Frequently Asked Questions (FAQs)
DuraTime Wireless Synchronized Clock Systems provide correct time from the U.S. Time Standard.
The DuraTime wireless clock system is specifically designed for applications where precision and reliability are of great importance. Time updates using the standard Network Time Protocol (NTP) and/or optional Global Positioning Satellites (GPS) provides the master clock(s) with constant time updates. All clocks in the system will not only display the same time, but the true legal time. Any combination of clock shapes, style or size may be synchronized. DuraTime clocks are designed for organizations that require reliable and accurate synchronized time.
The DuraTime multi-path wireless clock system is highly reliable. The system operates on the license-free 2.4 GHz Industrial, Scientific and Medical band. Frequency Hopping, Spread Spectrum radios are used to enhance signal coverage, along with AES 128 bit encryption to enhance security and reliability. Multi-path wireless communications are used to propagate the time signal throughout any size facility. The failure of any single clock will not affect the remaining clocks in the system. Supervision is available to automatically check the operation of all wireless devices on the system.
Q. Why purchase the DuraTime system?A. The DuraTime wireless clock system is the most reliable synchronized clock system available anywhere, wired or wireless, and the most competitively priced.
Q. How is the DuraTime system more reliable than other systems?
A. The DuraTime system was designed for increased reliability from the ground up using redundancy throughout. Robust DuraTime systems include:
- Dual redundant time sources (GPS and NTP)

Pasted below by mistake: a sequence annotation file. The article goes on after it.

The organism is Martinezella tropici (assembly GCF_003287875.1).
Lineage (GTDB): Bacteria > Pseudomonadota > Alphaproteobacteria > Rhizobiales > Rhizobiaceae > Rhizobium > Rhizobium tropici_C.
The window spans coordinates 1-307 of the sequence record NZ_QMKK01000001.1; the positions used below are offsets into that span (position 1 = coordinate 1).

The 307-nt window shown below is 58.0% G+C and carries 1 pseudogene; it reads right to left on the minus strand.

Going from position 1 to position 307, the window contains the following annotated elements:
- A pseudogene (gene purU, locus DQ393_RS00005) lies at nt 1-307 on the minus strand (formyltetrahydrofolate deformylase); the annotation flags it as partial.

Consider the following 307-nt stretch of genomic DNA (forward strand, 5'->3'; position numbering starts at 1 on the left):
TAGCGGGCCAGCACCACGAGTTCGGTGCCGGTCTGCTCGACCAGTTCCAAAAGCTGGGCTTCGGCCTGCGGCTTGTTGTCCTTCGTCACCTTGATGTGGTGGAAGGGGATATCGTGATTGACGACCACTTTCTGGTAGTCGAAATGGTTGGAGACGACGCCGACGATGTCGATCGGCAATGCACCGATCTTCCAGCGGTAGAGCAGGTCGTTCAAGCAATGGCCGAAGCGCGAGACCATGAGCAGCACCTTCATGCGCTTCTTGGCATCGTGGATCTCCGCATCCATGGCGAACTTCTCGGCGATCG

- Dual redundant master clocks
- Multi-path (mesh) communications
- Quad redundant battery packs
- Redundant time updates (86,400 times per day)
- No configuration required
- And more
Q. Why use multiple processors in analog wall clocks?
A. Multiple processors allow the most efficient use of the battery. A high speed processor and high current processor is used for radio data processing. A medium speed processing is used for internal data communications, while a low speed processor is used to control the movement motors.
Q. What is the advantage of using clocks that receive and retransmit time updates?
A. Clocks that repeat time updates, form a self-healing mesh network, greatly reduce the infrastructure required to propagate the radio signals across the facility or campus. Without this important feature, expensive high power transmitters or other distribution systems would be required.
Q. Will the DuraTime system interfere with, or be interfered by our WiFi network?
A. DuraTime utilizes the upper portion of the Industrial, Scientific and Medical (ISM) portion of the 2.4 GHz band, while WiFi uses the lower portion of the 2.4 GHz band. DuraTime does not use WiFi frequencies. For a detailed explanation, Click here.
Q. Why not use our existing WiFi system to distribute time updates?
A. WiFi is much too complex and ever changing to support a reliable clock system. A WiFi clock requires that every IP network parameter, in every clock be configured precisely or it will not work. Furthermore, it’s been our experience that computer networks are often evolving, often without warning, which may require constant clock parameter reconfiguration.
Q. If WiFi clocks require that all network parameters be constantly maintained, how does this compare with a DuraTime clocks?
A. DuraTime analog wall clocks require no configuration. Simply insert the batteries and hang on the wall. The DuraTime network configuration will not change over time.
Q. Why is AES 128 data encryption important in a clock system?
A. Believe it or not, students have been known to hack into time systems and change, or otherwise disrupt the system. AES 128 data encryption simply removes the possibility of hacking the system.
Q. How does the DuraTime wireless mesh radios used in the clocks compare with other mesh clock systems?
A. DuraTime clocks incorporate advanced digital radio technology that has 16 times the transmit power of competing clock systems, while at the same time, using much less battery power. This greatly reduces the infrastructure required to distribute the radio signal across the facility or campus. Clocks can be spaced ten times the distance of competing products, greatly reducing the need for signal repeaters.